Earlier at a press conference on PULSED-AF, Cheung agreed that the trial’s freedom from arrhythmia outcomes “were very much in line with the results from large clinical trials involving conventional thermal ablation.”
The PULSED-AF trial enrolled 383 adults with symptomatic paroxysmal or persistent AF despite antiarrhythmic meds at 41 centers in North America, Western Europe, Australia, and Japan.
After exclusions (including for prior AF ablation or left-atrial dilatation) and not counting the “roll-in” patients who allowed participating operators to gain experience in the procedure, Verma said, 150 patients with paroxysmal AF and 150 with persistent AF underwent PFA for PVI and were followed for 12 months. About 70% of the 300 patients were men.
After a 90-day post-procedure blanking period, 66.2% of patients with paroxysmal AF met the primary efficacy endpoint, handily meeting the performance goal of more than 50%. For patients with persistent AF, 55.1% met the efficacy endpoint against a performance goal of more than 40%, Verma reported.
The primary efficacy endpoint consisted of freedom from acute procedural failure, AF recurrence, repeat ablation, direct-current cardioversion, left atrial surgery, or escalation of antiarrhythmic drugs.
Also at 1 year, 69.5% of the paroxysmal-AF patients and 62.3% of the persistent-AF group remained free of any recurrent atrial arrhythmia; 79.7% and 80.8%, respectively, met the clinical-success endpoint of freedom from symptomatic atrial arrhythmia recurrence.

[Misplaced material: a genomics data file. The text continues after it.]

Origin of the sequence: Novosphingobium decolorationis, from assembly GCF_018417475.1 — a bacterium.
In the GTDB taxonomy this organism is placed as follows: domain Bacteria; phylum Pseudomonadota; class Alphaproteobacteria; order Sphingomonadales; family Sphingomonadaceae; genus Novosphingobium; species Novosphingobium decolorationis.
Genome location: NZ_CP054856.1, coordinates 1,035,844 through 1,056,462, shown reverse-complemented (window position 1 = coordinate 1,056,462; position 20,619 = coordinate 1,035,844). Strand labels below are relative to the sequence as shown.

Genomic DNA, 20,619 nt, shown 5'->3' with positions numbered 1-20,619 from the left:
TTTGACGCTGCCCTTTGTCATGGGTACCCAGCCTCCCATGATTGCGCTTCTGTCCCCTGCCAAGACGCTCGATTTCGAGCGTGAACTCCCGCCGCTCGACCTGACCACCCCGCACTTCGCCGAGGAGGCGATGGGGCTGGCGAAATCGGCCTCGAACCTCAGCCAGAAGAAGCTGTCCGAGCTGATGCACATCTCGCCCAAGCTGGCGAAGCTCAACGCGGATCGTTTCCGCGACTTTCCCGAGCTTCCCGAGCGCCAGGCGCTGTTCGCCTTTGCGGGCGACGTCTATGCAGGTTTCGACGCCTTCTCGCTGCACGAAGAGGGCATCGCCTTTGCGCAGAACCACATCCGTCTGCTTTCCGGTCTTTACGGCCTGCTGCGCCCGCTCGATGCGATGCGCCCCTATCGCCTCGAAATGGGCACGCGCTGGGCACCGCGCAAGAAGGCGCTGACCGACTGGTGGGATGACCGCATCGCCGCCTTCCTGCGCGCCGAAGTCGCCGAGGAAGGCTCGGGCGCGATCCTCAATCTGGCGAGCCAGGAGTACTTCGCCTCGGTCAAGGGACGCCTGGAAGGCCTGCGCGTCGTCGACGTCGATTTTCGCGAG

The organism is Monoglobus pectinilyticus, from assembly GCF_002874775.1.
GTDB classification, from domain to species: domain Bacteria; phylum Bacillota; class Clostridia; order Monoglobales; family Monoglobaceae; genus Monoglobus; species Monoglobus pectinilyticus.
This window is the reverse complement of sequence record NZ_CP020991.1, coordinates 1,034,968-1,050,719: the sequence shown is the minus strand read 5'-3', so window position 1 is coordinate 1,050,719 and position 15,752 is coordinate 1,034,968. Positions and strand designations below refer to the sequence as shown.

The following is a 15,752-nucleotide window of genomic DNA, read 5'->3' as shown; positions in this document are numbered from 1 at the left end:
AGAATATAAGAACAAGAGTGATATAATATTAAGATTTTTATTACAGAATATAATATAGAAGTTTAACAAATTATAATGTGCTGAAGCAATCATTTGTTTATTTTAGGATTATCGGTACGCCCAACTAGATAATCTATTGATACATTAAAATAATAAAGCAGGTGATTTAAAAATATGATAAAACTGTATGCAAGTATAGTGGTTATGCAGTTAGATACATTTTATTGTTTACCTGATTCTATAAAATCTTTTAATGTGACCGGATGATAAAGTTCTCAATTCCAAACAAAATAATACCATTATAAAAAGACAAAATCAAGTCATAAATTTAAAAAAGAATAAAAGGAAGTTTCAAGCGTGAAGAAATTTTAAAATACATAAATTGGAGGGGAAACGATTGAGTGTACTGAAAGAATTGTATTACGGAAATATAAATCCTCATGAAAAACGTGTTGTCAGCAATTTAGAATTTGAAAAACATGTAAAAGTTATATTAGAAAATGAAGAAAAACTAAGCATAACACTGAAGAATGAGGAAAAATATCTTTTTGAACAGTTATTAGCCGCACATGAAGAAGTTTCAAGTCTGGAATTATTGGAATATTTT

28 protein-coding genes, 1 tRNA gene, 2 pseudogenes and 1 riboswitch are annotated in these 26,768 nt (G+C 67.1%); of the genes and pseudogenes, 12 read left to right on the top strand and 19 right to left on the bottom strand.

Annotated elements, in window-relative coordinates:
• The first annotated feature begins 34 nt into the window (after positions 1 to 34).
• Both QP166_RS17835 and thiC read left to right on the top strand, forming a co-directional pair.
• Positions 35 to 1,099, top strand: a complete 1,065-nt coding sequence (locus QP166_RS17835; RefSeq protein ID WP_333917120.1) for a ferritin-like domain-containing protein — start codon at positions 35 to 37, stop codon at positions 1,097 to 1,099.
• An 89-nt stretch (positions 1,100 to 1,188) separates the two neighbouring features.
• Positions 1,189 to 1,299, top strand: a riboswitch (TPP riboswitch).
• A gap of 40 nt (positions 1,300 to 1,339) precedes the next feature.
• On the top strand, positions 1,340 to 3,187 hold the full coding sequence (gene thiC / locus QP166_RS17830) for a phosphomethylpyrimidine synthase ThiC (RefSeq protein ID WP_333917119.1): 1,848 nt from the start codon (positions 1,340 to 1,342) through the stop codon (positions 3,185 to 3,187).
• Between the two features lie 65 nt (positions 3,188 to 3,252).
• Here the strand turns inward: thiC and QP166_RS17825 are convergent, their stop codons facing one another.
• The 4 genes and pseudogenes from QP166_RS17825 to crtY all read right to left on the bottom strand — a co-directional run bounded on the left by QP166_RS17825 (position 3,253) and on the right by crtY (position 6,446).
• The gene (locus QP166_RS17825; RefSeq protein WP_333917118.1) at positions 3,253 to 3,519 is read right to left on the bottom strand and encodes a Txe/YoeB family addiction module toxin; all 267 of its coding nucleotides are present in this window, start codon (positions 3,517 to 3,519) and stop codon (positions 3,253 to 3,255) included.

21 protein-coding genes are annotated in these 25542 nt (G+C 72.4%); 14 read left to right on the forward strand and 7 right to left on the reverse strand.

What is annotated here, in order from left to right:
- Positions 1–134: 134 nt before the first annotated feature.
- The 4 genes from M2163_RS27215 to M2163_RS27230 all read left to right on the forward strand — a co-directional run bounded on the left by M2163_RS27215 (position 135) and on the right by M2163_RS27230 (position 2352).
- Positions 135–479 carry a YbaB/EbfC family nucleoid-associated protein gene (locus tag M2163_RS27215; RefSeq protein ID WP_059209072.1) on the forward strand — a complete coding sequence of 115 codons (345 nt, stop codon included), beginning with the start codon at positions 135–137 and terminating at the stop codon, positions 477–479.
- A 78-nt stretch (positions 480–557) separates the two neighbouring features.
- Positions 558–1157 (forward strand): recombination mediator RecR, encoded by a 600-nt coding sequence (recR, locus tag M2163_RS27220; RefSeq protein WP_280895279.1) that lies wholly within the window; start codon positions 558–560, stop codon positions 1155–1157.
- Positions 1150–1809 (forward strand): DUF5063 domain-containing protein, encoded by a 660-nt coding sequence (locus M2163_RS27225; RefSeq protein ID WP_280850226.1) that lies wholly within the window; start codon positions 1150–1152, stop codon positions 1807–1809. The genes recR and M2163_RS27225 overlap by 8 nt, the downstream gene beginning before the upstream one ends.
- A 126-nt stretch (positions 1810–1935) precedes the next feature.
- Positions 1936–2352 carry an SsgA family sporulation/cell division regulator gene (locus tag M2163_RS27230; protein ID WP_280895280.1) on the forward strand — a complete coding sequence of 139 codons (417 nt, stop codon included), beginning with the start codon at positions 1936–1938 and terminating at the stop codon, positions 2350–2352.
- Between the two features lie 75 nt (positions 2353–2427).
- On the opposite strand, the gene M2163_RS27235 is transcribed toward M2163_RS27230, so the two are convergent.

Only 0.7% of patients in both AF groups met the primary safety endpoint of serious procedural and device-related adverse events, which included phrenic nerve, esophageal, or pulmonary vein injury or coronary artery spasm. The performance goal had been less than 13.
Of the 45 patients who had undergone cerebral MRI at both baseline and 72 hours, two patients with each type of AF showed evidence of new asymptomatic lesions. That 8.9% rate is “in keeping with other forms of ablation, which have reported rates of 4%-10% for cryoablation and 0%-19% for radiofrequency ablation,” the published PULSED-AF report states.
Verma is confident that the regulators will respond favorably to the results when they consider the PFA device for approval. “I think it will be a positive decision,” he told theheart.org | Medscape Cardiology. “And if that’s the case, I think you can start to see this technology being available in the US sometime in the next 6 to 12 months or so.”
Medtronic funded PULSED-AF. Verma discloses consulting for and receiving honoraria and research grants from Medtronic and Biosense Webster; consulting for and receiving honoraria from Medlumics; consulting for Kardium; receiving research grants and honoraria from Bayer; and receiving research grants from Biotronik. Disclosures for the other authors are in the report. Cheung reports receiving consulting fees or honoraria from Abbott, Biotronik, and Boston Scientific.
American College of Cardiology (ACC) Scientific Session/World Congress of Cardiology (WCC) 2023. Presented March 6, 2023. Abstract
Circulation. Published online March 6 2023. Full Text